The comparison is between Darktable’s filmic and linear+log tm (I tested with all other tone mapping curves and the result is the same - regarding the dust layer), and Photoflow seems to desaturate it more than Darktable, specially on the region marked by the green circle.


I exagerated saturation to make the difference more visible.
Follow respective sidecar files:
IMG_5427_alt.pfi (27.8 KB)
IMG_5427.DNG.xmp (4.2 KB)
IMG_5427.DNG (17.8 MB)

When zooming out both programs, the overall difference between both seems to be a little less vibrancy in PhotoFlow.

I know it’s hard to compare different algorithms from different programs. Because of that, I tried tweaking PF’s tone mapping settings to recover that brownish blotch, but all i got was a dark one. Somehow the color seems to be missing.

(Carmelo Dr Raw) #59

@gadolf As far as I can see, the increased saturation in DT comes from the “preserve chrominance” setting, which generates an image that is over-saturated compared with a similar region of the original image that is simply brightened with an exposure compensation.

Remember: exposure compensation, if applied correctly, preserves both the hue and the saturation of the original colors. It is equivalent to an in-camera adjustment of the shutter speed…

I wonder if this is closer to what you were looking for:

I have reduced the contrast and the knee strength of the tone mapping curve a bit, to avoid darkening the shadows too much, and I have used the “color correction” module for saturation boost. This uses the saturation adjustment algorithm recommended for ASC-CDL, while the “basic adjustments” tool is still based on a legacy HSV colorspace…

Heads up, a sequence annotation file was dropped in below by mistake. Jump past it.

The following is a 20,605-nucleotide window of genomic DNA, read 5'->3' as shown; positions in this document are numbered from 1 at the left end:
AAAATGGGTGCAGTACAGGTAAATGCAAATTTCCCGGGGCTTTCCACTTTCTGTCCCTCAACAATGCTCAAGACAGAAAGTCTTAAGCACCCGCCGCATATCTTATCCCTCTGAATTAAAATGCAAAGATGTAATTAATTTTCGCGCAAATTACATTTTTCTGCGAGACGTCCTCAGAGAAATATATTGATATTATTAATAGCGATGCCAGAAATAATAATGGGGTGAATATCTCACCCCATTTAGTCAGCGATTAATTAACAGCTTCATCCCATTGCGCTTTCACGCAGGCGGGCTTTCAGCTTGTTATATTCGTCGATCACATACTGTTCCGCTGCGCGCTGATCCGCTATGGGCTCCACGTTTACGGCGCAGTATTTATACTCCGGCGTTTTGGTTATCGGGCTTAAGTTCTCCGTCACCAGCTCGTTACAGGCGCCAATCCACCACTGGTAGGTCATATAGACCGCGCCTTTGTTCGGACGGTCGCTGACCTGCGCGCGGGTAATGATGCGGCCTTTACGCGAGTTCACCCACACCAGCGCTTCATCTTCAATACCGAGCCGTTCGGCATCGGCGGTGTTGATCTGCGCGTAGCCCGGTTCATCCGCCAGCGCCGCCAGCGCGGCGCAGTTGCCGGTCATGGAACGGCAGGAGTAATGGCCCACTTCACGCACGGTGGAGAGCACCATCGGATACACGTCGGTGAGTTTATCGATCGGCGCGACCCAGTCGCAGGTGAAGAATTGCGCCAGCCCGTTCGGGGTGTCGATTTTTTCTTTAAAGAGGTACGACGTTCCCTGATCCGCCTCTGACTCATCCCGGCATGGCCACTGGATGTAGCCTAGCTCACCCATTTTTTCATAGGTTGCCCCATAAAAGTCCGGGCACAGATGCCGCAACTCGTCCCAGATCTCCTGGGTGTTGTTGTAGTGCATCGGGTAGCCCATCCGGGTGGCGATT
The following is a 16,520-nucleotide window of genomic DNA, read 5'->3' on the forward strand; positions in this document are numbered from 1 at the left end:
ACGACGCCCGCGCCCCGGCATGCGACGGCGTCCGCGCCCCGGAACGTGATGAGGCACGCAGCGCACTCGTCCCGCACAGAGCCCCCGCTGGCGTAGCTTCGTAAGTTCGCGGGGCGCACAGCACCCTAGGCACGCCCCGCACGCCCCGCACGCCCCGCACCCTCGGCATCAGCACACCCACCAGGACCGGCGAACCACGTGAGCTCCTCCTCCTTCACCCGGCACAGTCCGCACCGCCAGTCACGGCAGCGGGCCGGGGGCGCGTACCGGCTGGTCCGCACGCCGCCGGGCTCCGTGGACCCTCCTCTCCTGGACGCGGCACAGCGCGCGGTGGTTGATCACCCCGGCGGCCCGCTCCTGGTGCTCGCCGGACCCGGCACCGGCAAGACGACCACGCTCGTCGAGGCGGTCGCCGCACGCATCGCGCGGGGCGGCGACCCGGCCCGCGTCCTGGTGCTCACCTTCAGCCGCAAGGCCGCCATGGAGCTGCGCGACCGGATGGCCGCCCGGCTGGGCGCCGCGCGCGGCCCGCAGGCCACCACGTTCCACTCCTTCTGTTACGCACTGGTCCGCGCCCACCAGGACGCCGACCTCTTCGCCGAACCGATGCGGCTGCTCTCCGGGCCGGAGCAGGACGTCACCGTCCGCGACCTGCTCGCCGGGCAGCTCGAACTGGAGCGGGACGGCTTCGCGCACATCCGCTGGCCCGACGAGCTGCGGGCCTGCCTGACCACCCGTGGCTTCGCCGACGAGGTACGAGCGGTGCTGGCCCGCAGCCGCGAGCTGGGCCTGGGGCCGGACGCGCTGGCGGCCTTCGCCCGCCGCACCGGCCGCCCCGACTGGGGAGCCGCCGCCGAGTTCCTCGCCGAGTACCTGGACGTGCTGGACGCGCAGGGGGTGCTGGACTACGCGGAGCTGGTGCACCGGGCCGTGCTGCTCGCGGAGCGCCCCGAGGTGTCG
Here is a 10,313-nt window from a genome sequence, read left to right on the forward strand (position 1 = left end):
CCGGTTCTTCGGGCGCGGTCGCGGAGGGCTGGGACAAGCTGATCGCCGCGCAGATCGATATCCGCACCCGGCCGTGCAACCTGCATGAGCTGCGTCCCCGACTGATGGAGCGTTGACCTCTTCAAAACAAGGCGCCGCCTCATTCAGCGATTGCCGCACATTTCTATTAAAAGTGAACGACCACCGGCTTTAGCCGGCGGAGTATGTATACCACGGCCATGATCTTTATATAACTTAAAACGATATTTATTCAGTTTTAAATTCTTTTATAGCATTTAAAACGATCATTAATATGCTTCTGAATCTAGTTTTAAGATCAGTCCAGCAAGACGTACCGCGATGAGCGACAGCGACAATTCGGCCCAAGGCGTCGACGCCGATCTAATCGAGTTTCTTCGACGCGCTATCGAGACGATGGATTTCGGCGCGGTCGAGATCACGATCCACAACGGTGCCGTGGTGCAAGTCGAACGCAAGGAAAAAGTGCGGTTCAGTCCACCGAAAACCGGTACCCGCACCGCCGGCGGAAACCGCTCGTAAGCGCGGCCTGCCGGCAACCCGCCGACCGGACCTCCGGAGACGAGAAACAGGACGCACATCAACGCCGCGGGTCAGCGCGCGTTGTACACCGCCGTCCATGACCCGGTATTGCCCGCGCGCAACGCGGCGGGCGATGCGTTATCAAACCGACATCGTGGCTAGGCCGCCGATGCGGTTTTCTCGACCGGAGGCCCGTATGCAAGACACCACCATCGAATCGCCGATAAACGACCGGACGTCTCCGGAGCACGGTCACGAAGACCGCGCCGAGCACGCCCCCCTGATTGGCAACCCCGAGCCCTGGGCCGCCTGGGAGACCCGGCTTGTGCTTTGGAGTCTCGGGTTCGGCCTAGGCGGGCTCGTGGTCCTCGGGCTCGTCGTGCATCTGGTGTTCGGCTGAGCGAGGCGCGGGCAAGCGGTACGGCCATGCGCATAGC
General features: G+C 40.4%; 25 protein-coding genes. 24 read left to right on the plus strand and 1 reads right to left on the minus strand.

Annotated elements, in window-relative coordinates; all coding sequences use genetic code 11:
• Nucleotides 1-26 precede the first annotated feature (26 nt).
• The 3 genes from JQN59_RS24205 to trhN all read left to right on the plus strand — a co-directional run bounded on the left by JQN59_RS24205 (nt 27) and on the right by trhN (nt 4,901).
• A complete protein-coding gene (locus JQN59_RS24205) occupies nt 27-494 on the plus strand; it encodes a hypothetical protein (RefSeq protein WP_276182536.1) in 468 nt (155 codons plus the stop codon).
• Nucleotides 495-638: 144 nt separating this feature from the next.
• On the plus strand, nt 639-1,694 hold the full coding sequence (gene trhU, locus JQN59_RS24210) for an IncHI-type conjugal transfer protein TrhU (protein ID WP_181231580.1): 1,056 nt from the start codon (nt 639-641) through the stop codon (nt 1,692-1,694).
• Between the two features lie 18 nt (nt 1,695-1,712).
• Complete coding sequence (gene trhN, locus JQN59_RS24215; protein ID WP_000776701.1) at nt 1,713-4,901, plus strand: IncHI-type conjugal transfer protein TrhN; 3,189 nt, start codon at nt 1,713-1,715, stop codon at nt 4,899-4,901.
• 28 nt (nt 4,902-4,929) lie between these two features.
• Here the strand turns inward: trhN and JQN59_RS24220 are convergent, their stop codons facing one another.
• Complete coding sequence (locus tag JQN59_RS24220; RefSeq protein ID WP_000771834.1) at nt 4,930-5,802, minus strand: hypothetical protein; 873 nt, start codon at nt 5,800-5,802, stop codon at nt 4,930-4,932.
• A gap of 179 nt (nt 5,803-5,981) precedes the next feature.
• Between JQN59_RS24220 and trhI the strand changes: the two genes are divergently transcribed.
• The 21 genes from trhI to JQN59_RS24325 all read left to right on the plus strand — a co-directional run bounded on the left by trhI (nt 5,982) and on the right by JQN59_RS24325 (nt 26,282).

Getting rid of this bit of mess is part of the work I have ahead of me!

(Carmelo Dr Raw) #60

I have yet another update of the filmic curves, with further improvements.

There is now a first section with two sliders that allow to control the global dynamic range compression, for shadows and highlights separately.

The second section has sliders to control the shape of the tone-mapping curve, as before.

The last section groups the sliders for the adjustment of the local contrast.

This is how it looks like:

@gadolf @afre since you played quite a bit with the old tone mapping curves, I would be really interested to know if you can easily obtain similar results with the new interface…

(Gustavo Adolfo) #61

@Carmelo_DrRaw As soon I have a spare time I’ll check that.

Meanwhile, I noticed that the OCIO filmic still shows those squares if I don’t set LC_NUMERIC manually.
Another thing that I noticed just now (by looking at your last screenshot, is that the popped out tools don’t show the close, minimize, maximize buttons. Maybe some Ubuntu/Gnome stuff interfering here… it’s kind of weird when I want to get back to the main window, I have to drag the tool out of sight so that I can see the main window